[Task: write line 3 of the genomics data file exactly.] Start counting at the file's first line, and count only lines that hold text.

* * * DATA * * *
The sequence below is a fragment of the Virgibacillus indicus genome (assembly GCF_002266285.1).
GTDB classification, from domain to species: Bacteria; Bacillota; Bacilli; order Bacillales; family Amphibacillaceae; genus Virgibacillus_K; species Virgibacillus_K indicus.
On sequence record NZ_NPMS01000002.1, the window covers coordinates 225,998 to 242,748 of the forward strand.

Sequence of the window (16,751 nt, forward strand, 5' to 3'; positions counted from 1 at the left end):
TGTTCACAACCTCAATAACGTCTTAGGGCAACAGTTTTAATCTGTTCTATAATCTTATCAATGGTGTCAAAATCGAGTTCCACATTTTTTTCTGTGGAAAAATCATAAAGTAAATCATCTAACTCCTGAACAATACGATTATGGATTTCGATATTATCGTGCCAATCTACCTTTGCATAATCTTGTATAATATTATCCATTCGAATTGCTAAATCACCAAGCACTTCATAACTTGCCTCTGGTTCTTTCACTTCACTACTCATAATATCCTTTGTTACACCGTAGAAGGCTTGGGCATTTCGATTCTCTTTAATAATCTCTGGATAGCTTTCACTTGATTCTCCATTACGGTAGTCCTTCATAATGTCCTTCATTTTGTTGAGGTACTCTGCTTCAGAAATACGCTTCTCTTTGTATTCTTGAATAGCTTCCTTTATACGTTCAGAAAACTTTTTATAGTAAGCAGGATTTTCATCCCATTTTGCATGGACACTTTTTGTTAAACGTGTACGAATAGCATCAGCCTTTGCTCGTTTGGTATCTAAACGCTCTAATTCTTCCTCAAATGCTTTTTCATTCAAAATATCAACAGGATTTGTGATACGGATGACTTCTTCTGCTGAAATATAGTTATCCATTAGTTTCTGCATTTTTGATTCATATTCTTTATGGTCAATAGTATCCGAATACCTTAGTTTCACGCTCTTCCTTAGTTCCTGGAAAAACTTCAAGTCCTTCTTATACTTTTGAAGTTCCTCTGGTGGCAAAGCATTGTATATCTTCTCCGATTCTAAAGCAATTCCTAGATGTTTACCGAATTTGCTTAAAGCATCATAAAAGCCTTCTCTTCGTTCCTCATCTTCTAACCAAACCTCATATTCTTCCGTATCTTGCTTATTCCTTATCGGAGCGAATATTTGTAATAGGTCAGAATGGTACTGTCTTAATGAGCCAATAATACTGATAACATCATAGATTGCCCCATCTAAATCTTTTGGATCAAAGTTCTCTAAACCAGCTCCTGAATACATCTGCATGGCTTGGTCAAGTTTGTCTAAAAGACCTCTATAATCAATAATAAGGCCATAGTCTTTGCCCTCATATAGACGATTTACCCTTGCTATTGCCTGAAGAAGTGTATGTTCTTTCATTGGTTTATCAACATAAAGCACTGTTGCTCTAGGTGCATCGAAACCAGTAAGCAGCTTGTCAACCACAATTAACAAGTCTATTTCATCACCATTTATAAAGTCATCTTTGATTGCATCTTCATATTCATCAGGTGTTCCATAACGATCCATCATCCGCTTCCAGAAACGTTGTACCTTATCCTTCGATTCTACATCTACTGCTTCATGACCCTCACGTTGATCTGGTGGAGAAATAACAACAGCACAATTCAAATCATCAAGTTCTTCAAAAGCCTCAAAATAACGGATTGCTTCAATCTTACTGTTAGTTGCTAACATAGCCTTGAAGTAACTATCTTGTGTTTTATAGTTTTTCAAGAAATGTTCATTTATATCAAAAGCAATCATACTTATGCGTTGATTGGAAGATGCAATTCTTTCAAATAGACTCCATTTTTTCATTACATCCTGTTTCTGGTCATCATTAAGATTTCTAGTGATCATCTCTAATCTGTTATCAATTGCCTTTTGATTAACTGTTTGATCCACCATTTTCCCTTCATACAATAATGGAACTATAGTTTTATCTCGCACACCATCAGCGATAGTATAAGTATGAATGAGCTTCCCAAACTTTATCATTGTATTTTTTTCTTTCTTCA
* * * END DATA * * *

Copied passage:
On sequence record NZ_NPMS01000002.1, the window covers coordinates 225,998 to 242,748 of the forward strand.